Prior to reporting its Q2 2016 earnings Boeing (NYSE:BA) has announced it will be recognizing almost $3B in charges. Almost $850 million of the $2.1B after-tax charge is related to the Boeing 787 program, where the company will be reclassifying 2 unsellable aircraft from 787 inventory to R&D expenses. I will await the earnings report to see whether Boeing will actually lower their accumulated deferred costs.
Prior to Boeing announcing the write-off of the 2 airframes, I penned an article on Boeing's ability or better said Boeing's inability to recoup the accumulated deferred costs within the current accounting quantity of 1,300 units. A reader, however, pointed out that the assumed order mix is not reflective of reality. In this article I will present the results of the reworked model to accommodate for different profit margins and implementing a more realistic delivery schedule.
The method behind the calculations remains the same. The 1,300 accounting quantity can be sliced in 3 (almost) equal sub-blocks. The first block has been used by Boeing to accumulate the deferred costs, the second block will be used to ramp up profits and the third block will see full profit production.
Changes to revenue assumption
For the first 436 units, I initially assumed an average sales price of $128.4 million. After analyzing the delivery schedule this has been increased to $129.8 million. For the 436 units that follow after that the average sales price has increased to 1 linear part of $135.6 million and a second linear part of $134.2 million, up from $132.5 million.
Figure 1: Development deferred costs using various profit margins (Source)
Figure 1 shows the development of deferred costs using various profit margins. What can be seen is that you can make things as good or bad looking as you want. Using a profit margin of 15% it can be seen that Boeing will have $15.7B left in deferred costs after the 1,300 th delivery, for a 20% margin this will be $11.3B and $7B for a profit margin of 25%. Ron Epstein, analyst for Bank of America, thinks that Boeing will not be able to make more than $16 mln per airframe on the remaining deliveries. The AeroAnalysis model shows that this coincides with a profit margin of roughly 15%-16%, which is probably not the profit margin that Boeing has hoped for and one can also question whether this really is a realistic estimate given that end of life pricing of the Boeing 777 gives margins of 16%.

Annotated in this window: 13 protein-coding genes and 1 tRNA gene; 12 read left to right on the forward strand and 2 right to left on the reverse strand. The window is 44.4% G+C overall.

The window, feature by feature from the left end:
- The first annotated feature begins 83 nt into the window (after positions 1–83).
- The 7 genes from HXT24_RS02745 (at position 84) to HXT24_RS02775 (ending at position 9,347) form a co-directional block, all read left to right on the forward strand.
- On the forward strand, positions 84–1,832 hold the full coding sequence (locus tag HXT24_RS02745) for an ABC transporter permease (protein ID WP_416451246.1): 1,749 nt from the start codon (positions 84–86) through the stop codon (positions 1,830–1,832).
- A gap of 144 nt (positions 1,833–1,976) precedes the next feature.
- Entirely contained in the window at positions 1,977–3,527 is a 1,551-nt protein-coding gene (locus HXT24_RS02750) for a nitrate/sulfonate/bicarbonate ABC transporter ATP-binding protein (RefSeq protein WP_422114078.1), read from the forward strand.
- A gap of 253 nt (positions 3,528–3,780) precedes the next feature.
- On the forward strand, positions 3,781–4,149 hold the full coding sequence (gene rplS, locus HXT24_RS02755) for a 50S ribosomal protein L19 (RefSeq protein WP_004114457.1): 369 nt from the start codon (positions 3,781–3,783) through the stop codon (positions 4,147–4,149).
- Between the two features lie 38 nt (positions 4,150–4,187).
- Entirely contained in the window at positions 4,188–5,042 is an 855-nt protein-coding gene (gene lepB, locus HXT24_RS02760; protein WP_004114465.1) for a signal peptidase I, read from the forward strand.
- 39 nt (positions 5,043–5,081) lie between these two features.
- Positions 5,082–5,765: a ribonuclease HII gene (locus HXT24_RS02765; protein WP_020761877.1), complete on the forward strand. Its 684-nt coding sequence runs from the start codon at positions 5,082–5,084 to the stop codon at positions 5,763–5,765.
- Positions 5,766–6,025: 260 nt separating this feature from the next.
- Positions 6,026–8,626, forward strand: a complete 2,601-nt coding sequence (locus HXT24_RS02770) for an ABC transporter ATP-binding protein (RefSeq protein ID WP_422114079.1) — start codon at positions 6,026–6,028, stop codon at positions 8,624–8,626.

The Golden scenario
There is one scenario which I dubbed the 'Golden scenario'. This scenario follows the high profit margin that the Boeing 777 program once was. A Boeing 777 sold for close to $150 million not too long ago with production costs close to $100 million. This is equivalent to a profit margin of 33.33%. If we feed this into the model and let it do the math for us, things start to make a bit more sense.
Figure 2: Development deferred costs using Boeing 777 profit margin (Source)
What can be seen is that when using the profit margin of the Boeing 777, the math finally seems to add up. I also think that Boeing is aiming to achieve margins closer to 33% than to the 15%-20% analysts are expecting.
Boeing is still a long way from being anywhere close to the required profit margin, but with a lot of deliveries left in the accounting quantity and some leverages that can be utilized I think Boeing is actually aiming for the Dreamliner to follow the path of the Boeing 777: A highly profitable cash cow.
While some readers will be skeptical about this outcome, it needs to be pointed out that the Boeing 777 of which over 1,500 have been ordered was not Boeing's cash cow from the start. The aircraft found its sweet spot in the market, while Boeing simultaneously increased profitability on the airframe. A similar thing is likely to happen with the Boeing 787. Whether the Boeing 787 will fully recoup the deferred costs within the accounting block is a question that nobody can answer with certainty today. What is certain is that the deferred costs of the Boeing 777 where much lower than on the Dreamliner program. This, however, does not mean that the Dreamliner cannot grow into the role the Boeing 777 has fulfilled for years in terms of profits and cash.
At this point I think the scenario where Boeing increases the accounting quantity is the most realistic one. Additionally, charges that Boeing might need to take are no more than $7B if it does not increase the quantity.
In the end ramping up profitability on the Dreamliner program remains a challenge and I am curious to see whether the charge Boeing has taken will actually lower the deferred costs at all.
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Disclosure: I am/we are long BA.
I wrote this article myself, and it expresses my own opinions. I am not receiving compensation for it (other than from Seeking Alpha). I have no business relationship with any company whose stock is mentioned in this article.